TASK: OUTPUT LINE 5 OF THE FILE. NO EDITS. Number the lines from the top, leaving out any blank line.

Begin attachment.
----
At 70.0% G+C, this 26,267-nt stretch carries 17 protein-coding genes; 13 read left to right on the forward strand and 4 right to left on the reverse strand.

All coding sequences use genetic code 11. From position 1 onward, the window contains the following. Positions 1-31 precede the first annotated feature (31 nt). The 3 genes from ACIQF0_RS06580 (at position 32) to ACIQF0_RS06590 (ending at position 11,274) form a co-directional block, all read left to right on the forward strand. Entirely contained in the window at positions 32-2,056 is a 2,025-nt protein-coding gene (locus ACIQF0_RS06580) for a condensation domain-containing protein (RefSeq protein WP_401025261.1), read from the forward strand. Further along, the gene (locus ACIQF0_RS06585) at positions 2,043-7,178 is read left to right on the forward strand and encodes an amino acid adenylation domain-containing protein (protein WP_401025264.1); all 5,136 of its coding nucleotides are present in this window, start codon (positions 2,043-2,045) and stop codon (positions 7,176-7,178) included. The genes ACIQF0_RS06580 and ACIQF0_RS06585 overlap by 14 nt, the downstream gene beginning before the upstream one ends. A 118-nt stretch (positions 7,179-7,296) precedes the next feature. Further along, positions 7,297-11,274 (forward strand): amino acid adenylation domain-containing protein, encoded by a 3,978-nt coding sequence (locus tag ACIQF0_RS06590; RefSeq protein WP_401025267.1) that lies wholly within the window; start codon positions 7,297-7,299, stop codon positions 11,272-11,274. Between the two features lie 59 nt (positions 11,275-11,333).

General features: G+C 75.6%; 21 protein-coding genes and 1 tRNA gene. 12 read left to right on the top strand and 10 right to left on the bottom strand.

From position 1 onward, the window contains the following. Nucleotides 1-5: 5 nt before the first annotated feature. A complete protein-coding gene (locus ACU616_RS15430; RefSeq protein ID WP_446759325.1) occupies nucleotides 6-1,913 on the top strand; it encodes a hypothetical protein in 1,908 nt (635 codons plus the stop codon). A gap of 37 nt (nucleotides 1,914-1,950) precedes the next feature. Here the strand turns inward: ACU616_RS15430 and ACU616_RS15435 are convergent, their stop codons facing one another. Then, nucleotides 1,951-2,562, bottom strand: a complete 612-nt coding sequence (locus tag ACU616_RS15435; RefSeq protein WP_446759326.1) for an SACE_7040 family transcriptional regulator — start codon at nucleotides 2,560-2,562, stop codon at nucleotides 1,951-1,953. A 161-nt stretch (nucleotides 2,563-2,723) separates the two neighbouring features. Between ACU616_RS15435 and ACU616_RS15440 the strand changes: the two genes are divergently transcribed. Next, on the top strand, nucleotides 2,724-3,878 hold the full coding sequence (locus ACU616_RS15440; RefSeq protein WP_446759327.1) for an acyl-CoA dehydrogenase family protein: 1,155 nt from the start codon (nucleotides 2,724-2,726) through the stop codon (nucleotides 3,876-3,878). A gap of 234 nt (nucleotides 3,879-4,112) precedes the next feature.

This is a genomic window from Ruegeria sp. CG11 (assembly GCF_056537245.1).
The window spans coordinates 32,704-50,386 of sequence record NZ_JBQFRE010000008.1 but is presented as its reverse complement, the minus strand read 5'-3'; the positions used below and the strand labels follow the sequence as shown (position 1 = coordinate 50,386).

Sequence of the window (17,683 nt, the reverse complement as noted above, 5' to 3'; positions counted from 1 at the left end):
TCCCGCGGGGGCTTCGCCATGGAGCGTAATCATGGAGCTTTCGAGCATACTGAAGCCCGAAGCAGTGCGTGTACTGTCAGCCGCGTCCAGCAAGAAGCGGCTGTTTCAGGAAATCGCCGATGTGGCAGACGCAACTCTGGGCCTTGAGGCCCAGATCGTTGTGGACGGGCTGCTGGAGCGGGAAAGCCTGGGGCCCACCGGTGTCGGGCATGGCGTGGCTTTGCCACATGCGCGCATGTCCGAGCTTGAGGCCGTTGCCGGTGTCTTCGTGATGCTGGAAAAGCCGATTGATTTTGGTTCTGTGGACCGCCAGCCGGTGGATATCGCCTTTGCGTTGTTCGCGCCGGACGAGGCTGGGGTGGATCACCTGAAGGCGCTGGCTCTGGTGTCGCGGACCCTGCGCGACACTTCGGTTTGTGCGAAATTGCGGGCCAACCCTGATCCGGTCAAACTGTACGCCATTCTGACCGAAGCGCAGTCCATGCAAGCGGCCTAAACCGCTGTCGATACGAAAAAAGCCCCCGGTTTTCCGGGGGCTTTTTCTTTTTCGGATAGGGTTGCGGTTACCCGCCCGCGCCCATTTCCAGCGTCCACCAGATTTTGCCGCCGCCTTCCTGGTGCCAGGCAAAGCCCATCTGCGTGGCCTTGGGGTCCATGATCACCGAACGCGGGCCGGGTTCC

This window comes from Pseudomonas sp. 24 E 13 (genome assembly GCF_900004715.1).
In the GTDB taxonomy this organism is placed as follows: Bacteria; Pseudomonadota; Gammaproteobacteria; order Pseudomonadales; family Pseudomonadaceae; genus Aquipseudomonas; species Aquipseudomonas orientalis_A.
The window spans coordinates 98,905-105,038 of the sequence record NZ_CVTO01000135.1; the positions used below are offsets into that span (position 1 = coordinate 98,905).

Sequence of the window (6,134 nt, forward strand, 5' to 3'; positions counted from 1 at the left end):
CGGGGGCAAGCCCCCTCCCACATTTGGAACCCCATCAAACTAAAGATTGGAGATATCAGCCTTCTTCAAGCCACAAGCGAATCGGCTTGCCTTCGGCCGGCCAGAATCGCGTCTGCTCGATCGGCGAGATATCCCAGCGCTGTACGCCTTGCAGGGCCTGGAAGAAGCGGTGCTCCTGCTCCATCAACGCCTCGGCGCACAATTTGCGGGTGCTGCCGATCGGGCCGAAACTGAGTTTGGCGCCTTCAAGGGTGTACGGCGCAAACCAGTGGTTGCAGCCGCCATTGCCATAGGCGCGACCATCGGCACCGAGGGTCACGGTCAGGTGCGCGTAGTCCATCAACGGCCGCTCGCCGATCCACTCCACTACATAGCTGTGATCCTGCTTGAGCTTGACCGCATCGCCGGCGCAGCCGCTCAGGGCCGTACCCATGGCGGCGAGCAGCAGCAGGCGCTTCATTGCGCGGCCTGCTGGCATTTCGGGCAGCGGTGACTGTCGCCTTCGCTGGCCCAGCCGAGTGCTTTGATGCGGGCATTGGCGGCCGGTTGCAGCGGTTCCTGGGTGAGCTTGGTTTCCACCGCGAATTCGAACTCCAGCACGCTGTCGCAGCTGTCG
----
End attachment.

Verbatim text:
This is a genomic window from Ruegeria sp. CG11 (assembly GCF_056537245.1).